Monday, October 21, 2019

Home - the best place to be!


We made it home from London yesterday evening after battling thousands
at Heathrow, then Charlotte, and even here in Raleigh! Airports are just getting so
 difficult, tiresome, and getting through them in those ever lengthening lines is like
 fighting a battle.  Seems everyone has TSA Pre Check now!  We do have 
Global Entry which gets us through Immigration faster - however as usual I was 
called aside because of my fingerprint problem - I don't have any clear ones for
 the machine to read! Perhaps it's easier in Business/First but for the rest of us - the
 majority of us - it's murder in the airports these days.

I'm too busy/tired today to write much now.
The garden is still suffering from the drought which was in effect 
when we left. It's cooled a bit but apparently only a light shower fell
the entire time we were gone, almost three weeks! 
No much-needed soaking rain.
I looked out early this morning as the sun came up - jet lag had me up
 before 5 AM, so I started unpacking. Then I noticed just a touch of color 
brightening the morning - those hardy little morning glory seeds did
germinate after all!


I'll be back here later in the week - stories and photos to share of some new, interesting, 
often mysterious, lovely places and beautiful people. . . . . . .and tales of life on board 
a small ship.


Monday, October 14, 2019

Sahara Desert wanderings -


The part of the Sahara Desert we visited was quite surprising. 
It made me think of visiting Antarctica where one is 'there' but rarely gets to visit 
the actual South Pole. The Sahara is the largest hot desert, and third largest
 desert in the world after Antarctica and the Arctic. Covering 9,200,000 square
 kilometres it is comparable to the area of China or the United States.

The Sahara comprises much of North Africa, excluding the fertile region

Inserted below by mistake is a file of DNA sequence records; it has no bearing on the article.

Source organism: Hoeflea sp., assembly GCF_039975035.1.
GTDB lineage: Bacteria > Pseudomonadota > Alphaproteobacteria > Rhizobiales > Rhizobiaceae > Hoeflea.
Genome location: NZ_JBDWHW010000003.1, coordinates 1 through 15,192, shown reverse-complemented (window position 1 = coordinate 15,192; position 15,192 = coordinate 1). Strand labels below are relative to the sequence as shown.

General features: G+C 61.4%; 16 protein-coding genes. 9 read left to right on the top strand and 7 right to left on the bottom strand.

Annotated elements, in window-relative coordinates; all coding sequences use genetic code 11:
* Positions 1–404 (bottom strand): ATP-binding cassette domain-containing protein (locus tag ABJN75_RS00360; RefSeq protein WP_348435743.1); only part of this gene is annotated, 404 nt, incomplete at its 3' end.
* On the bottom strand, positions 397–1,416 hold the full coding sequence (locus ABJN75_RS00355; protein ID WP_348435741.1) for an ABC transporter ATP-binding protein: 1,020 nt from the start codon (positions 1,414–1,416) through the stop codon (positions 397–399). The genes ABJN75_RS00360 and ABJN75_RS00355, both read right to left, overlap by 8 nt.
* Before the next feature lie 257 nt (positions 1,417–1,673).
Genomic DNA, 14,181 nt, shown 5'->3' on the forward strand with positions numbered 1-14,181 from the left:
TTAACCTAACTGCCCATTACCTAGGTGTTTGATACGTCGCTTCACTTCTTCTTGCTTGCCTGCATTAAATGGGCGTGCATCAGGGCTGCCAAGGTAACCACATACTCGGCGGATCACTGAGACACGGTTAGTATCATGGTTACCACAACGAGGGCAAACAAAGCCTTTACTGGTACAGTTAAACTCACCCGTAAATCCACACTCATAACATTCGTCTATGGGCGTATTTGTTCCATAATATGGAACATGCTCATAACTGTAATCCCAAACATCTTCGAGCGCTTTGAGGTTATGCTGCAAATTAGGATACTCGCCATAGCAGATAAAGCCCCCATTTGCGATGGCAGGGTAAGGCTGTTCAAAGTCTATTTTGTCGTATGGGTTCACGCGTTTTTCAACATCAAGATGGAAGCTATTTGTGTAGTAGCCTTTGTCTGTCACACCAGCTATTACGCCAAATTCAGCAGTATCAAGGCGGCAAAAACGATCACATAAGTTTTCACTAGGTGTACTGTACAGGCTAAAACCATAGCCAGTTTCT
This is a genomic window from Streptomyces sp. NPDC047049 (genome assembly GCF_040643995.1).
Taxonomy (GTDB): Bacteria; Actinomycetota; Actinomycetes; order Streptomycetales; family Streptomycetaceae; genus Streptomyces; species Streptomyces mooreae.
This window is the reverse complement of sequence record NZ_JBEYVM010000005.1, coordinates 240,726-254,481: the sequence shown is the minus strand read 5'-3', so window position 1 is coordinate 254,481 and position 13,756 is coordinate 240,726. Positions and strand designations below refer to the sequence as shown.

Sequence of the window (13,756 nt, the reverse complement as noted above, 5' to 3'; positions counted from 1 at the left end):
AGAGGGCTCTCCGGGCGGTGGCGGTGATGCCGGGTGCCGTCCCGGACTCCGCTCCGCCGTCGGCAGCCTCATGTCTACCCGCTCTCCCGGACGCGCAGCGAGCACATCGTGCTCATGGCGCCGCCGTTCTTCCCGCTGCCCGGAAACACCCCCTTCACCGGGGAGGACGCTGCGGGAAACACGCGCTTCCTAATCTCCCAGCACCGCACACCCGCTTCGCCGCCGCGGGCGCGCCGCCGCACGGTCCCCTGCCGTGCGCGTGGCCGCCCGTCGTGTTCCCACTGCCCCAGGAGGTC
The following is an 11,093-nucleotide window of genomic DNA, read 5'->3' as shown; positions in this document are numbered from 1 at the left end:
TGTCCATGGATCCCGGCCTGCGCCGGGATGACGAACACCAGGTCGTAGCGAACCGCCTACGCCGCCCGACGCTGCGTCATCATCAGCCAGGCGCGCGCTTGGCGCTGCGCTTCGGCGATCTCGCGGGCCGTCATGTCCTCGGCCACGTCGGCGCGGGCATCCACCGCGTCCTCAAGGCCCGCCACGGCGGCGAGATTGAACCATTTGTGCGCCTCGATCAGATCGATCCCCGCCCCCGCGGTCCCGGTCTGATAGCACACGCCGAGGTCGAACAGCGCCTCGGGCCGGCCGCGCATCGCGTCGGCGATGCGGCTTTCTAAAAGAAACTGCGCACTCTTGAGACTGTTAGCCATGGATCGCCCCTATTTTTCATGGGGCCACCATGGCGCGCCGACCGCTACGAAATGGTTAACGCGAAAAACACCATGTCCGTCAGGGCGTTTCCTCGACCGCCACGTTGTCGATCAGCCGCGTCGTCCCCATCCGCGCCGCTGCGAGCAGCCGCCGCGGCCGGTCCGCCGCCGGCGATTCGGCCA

of the Mediterranean Sea coast, the Atlas Mountains of the Magreb, and
 the Nile Valley in Egypt and Sudan. 


From the port of Dakhla, our fleet of twenty seven 4X4 vehicles, without
 air conditioning, drove us through the city to the Lagoon area and into the
 desert for the visit to the Sahraoui Camp - a rather long, very bumpy, uncomfortable
 drive to say the least! Accompanied by serious looking armed Police in cars, 
vans and on motor cycles, we felt somewhat over-protected.


We were there in the desert but despite the sand it didn't really feel like we had
reached the true desert. It was so vast and I wished we could go further with no
 views of water and kite-surfers in the distance! 



Me with our guide Rashid.


Dancing and afternoon tea. . . . . . . .Sahara Desert style.


Tasting Saharawi Tea.

"Do not regret the passing of the camel and the caravan. 
The Sahara has changed, but it remains a desert without compromise, the world in its extreme. 
There is no place as dry and hot and hostile."
William Langewiesche - Sahara Unveiled: A Journey Across the Desert.


Friday, October 11, 2019

Moroccan Colors -



Today we have been at sea with no shore excursion. Water quite flat mostly. 
One whale and a lot of dolphins spotted from the deck.
Beautiful sunshine and comfortably warm so enjoyed lunch on the lido deck 
under a bright blue umbrella. 

We are now sailing to the desert city of Laayoune via the port of El Marsa.
 We will have a tour ashore tomorrow morning - Saturday, October 12. 
We are told we will be escorted by Police!!!

Just a few photos to show you some colors of Morocco from the past couple of days.
More to come.  

 Entrance to an art gallery in Agadir.


Musicians welcoming us to lunch in Agadir.

 Home for a few of the many, many feral cats in Agadir............

.............such as this one on the wall of the Casbah overlooking the harbor.

 Beautiful Moroccan traditional bread.

Our traveling friend Kim - from bus to a camel at the Casbah stop!


Related Posts Plugin for WordPress, Blogger...